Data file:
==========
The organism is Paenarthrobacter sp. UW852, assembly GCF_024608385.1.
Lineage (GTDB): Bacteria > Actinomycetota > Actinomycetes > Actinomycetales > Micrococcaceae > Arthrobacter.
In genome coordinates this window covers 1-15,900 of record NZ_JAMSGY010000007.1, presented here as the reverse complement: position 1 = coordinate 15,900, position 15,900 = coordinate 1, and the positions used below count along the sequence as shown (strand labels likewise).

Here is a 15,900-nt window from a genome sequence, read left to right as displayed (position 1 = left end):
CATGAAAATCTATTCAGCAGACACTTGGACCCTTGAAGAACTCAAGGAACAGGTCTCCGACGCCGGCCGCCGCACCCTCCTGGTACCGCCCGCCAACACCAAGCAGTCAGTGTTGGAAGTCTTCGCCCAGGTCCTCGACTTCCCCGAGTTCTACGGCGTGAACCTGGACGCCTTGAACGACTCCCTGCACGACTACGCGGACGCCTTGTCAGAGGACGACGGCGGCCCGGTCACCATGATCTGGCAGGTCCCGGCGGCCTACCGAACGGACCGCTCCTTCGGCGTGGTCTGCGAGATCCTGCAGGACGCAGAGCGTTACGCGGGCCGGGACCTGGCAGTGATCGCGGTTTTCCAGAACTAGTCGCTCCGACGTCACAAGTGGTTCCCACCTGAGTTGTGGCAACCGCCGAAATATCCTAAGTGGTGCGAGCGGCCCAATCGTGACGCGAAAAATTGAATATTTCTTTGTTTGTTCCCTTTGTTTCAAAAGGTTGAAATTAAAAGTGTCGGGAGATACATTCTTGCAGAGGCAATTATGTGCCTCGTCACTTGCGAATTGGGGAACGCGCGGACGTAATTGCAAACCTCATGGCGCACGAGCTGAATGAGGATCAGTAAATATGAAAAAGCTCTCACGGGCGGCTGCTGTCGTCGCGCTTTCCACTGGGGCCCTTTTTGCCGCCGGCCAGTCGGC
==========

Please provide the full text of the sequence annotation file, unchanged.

The organism is Paenarthrobacter sp. UW852, assembly GCF_024608385.1.
Lineage (GTDB): Bacteria > Actinomycetota > Actinomycetes > Actinomycetales > Micrococcaceae > Arthrobacter.
In genome coordinates this window covers 1-15,900 of record NZ_JAMSGY010000007.1, presented here as the reverse complement: position 1 = coordinate 15,900, position 15,900 = coordinate 1, and the positions used below count along the sequence as shown (strand labels likewise).

Here is a 15,900-nt window from a genome sequence, read left to right as displayed (position 1 = left end):
CATGAAAATCTATTCAGCAGACACTTGGACCCTTGAAGAACTCAAGGAACAGGTCTCCGACGCCGGCCGCCGCACCCTCCTGGTACCGCCCGCCAACACCAAGCAGTCAGTGTTGGAAGTCTTCGCCCAGGTCCTCGACTTCCCCGAGTTCTACGGCGTGAACCTGGACGCCTTGAACGACTCCCTGCACGACTACGCGGACGCCTTGTCAGAGGACGACGGCGGCCCGGTCACCATGATCTGGCAGGTCCCGGCGGCCTACCGAACGGACCGCTCCTTCGGCGTGGTCTGCGAGATCCTGCAGGACGCAGAGCGTTACGCGGGCCGGGACCTGGCAGTGATCGCGGTTTTCCAGAACTAGTCGCTCCGACGTCACAAGTGGTTCCCACCTGAGTTGTGGCAACCGCCGAAATATCCTAAGTGGTGCGAGCGGCCCAATCGTGACGCGAAAAATTGAATATTTCTTTGTTTGTTCCCTTTGTTTCAAAAGGTTGAAATTAAAAGTGTCGGGAGATACATTCTTGCAGAGGCAATTATGTGCCTCGTCACTTGCGAATTGGGGAACGCGCGGACGTAATTGCAAACCTCATGGCGCACGAGCTGAATGAGGATCAGTAAATATGAAAAAGCTCTCACGGGCGGCTGCTGTCGTCGCGCTTTCCACTGGGGCCCTTTTTGCCGCCGGCCAGTCGGC